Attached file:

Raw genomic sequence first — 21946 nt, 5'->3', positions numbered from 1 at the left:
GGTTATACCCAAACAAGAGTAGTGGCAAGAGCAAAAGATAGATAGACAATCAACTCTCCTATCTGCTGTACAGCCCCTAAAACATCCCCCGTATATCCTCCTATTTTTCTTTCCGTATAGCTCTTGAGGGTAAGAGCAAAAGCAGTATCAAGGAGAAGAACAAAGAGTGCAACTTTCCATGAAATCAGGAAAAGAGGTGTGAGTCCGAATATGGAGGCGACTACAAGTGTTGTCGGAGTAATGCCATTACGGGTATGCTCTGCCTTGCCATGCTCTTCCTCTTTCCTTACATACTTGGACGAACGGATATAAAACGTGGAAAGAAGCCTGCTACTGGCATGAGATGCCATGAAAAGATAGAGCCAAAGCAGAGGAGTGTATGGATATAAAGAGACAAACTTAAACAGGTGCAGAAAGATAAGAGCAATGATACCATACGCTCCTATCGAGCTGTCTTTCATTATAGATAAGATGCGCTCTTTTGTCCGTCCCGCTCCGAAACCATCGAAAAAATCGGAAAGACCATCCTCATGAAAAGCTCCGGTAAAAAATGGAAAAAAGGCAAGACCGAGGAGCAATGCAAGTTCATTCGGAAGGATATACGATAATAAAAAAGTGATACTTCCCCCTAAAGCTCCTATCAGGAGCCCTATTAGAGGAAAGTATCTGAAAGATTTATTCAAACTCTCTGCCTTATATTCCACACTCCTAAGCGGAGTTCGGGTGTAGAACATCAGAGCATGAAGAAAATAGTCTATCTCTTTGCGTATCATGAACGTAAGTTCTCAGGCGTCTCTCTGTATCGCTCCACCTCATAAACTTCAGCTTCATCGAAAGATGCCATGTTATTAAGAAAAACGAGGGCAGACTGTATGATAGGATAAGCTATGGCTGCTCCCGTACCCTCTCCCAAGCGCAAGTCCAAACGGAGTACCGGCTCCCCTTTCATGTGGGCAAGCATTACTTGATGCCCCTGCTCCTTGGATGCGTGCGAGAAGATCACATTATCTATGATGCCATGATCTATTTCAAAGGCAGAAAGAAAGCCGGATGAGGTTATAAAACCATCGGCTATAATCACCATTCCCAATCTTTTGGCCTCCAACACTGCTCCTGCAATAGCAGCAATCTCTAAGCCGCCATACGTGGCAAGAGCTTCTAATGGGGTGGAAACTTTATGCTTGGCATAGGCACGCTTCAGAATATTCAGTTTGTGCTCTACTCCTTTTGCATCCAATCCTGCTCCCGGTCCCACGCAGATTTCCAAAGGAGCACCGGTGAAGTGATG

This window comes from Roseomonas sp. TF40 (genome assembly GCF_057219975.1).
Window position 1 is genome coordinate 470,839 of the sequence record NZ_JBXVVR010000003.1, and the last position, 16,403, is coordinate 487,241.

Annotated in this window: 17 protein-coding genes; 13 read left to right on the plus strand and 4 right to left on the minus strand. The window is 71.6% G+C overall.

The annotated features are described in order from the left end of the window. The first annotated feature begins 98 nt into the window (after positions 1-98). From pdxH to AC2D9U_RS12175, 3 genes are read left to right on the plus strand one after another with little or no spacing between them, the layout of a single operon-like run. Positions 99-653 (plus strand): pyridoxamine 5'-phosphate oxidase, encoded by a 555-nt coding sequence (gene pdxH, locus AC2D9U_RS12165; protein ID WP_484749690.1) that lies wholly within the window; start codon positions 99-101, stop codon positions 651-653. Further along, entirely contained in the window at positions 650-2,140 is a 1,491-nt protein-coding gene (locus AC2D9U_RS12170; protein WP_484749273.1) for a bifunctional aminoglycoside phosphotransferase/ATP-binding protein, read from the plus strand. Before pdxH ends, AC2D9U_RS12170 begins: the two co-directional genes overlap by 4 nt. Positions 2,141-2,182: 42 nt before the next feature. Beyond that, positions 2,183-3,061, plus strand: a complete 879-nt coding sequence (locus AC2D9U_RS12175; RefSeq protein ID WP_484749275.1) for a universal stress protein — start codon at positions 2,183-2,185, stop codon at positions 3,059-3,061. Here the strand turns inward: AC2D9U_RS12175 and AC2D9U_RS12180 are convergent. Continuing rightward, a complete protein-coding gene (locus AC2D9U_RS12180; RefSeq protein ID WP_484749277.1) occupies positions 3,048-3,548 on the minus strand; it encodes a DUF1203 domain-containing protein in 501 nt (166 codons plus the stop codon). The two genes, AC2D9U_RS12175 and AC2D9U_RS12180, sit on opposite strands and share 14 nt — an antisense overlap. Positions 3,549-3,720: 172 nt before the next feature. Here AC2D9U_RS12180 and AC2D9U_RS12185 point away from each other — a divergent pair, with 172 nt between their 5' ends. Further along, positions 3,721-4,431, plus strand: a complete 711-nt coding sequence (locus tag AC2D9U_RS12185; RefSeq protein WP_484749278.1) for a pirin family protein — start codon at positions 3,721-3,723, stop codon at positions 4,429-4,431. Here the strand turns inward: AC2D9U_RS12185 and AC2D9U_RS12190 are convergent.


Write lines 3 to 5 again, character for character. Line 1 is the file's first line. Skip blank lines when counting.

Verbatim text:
This window comes from Roseomonas sp. TF40 (genome assembly GCF_057219975.1).
Window position 1 is genome coordinate 470,839 of the sequence record NZ_JBXVVR010000003.1, and the last position, 16,403, is coordinate 487,241.

Annotated in this window: 17 protein-coding genes; 13 read left to right on the plus strand and 4 right to left on the minus strand. The window is 71.6% G+C overall.